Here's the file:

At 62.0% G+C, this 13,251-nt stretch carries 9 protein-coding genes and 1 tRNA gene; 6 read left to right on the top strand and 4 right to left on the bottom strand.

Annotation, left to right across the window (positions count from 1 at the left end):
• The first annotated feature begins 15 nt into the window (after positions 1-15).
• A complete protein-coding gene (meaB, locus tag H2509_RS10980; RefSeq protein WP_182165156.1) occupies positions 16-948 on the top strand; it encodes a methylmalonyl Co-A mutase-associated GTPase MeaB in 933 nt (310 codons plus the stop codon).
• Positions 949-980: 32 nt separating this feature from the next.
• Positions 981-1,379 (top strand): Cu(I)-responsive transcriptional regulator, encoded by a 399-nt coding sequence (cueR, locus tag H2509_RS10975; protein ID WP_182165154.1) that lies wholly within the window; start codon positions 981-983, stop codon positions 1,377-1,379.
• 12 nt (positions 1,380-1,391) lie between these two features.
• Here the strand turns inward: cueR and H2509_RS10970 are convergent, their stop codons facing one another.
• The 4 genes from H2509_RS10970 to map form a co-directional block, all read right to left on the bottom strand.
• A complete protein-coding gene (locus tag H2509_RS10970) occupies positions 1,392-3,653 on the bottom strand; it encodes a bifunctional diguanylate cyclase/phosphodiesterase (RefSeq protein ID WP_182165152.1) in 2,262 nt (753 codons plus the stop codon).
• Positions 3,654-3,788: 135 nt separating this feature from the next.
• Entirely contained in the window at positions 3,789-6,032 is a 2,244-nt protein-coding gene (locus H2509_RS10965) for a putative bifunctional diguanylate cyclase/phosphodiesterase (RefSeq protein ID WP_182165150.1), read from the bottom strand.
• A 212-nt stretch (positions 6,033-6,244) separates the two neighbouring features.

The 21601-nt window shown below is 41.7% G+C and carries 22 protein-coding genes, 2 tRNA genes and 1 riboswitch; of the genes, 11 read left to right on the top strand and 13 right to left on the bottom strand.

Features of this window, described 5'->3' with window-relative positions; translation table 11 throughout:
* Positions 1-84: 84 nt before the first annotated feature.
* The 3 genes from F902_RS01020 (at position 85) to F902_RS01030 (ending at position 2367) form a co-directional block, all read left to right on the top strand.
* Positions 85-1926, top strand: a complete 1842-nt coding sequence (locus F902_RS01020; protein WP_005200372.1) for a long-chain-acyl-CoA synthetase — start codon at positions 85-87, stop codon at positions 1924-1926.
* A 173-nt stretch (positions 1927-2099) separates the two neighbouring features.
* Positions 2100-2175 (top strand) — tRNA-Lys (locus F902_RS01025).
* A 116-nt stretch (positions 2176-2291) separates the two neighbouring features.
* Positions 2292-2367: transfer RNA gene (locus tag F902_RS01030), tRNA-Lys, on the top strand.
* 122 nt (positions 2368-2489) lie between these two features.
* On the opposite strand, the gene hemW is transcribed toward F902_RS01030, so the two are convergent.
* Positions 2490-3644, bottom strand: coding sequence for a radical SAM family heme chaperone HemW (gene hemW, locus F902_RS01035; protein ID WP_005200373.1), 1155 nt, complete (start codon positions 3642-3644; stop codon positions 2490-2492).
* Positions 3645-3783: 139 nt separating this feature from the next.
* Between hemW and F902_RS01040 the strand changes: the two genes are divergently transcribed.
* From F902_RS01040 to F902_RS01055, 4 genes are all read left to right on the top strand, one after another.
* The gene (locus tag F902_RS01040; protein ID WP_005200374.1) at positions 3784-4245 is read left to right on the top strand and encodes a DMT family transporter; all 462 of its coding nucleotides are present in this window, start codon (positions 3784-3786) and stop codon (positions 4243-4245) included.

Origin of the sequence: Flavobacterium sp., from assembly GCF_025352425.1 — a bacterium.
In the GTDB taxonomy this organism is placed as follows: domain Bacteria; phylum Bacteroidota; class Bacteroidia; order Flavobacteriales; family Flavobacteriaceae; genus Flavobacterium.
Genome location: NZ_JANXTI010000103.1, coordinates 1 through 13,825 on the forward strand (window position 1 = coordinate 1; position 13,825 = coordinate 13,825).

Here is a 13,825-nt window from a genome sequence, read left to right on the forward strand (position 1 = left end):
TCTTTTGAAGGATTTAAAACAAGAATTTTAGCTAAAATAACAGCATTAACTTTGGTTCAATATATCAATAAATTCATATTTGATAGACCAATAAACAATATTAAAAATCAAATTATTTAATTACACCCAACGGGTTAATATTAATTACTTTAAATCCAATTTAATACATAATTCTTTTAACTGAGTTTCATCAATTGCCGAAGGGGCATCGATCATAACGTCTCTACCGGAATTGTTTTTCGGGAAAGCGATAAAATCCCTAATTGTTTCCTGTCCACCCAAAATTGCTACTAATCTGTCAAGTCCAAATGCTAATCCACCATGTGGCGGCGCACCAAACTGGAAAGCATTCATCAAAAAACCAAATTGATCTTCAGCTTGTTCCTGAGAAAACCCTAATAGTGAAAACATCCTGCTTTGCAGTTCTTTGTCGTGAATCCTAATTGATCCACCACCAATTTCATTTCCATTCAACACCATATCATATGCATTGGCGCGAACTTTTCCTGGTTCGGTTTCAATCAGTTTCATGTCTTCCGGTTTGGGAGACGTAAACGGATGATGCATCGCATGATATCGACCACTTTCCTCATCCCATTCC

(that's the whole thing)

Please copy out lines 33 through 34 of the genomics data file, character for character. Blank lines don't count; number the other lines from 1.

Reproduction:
Here is a 13,825-nt window from a genome sequence, read left to right on the forward strand (position 1 = left end):
TCTTTTGAAGGATTTAAAACAAGAATTTTAGCTAAAATAACAGCATTAACTTTGGTTCAATATATCAATAAATTCATATTTGATAGACCAATAAACAATATTAAAAATCAAATTATTTAATTACACCCAACGGGTTAATATTAATTACTTTAAATCCAATTTAATACATAATTCTTTTAACTGAGTTTCATCAATTGCCGAAGGGGCATCGATCATAACGTCTCTACCGGAATTGTTTTTCGGGAAAGCGATAAAATCCCTAATTGTTTCCTGTCCACCCAAAATTGCTACTAATCTGTCAAGTCCAAATGCTAATCCACCATGTGGCGGCGCACCAAACTGGAAAGCATTCATCAAAAAACCAAATTGATCTTCAGCTTGTTCCTGAGAAAACCCTAATAGTGAAAACATCCTGCTTTGCAGTTCTTTGTCGTGAATCCTAATTGATCCACCACCAATTTCATTTCCATTCAACACCATATCATATGCATTGGCGCGAACTTTTCCTGGTTCGGTTTCAATCAGTTTCATGTCTTCCGGTTTGGGAGACGTAAACGGATGATGCATCGCATGATATCGACCACTTTCCTCATCCCATTCC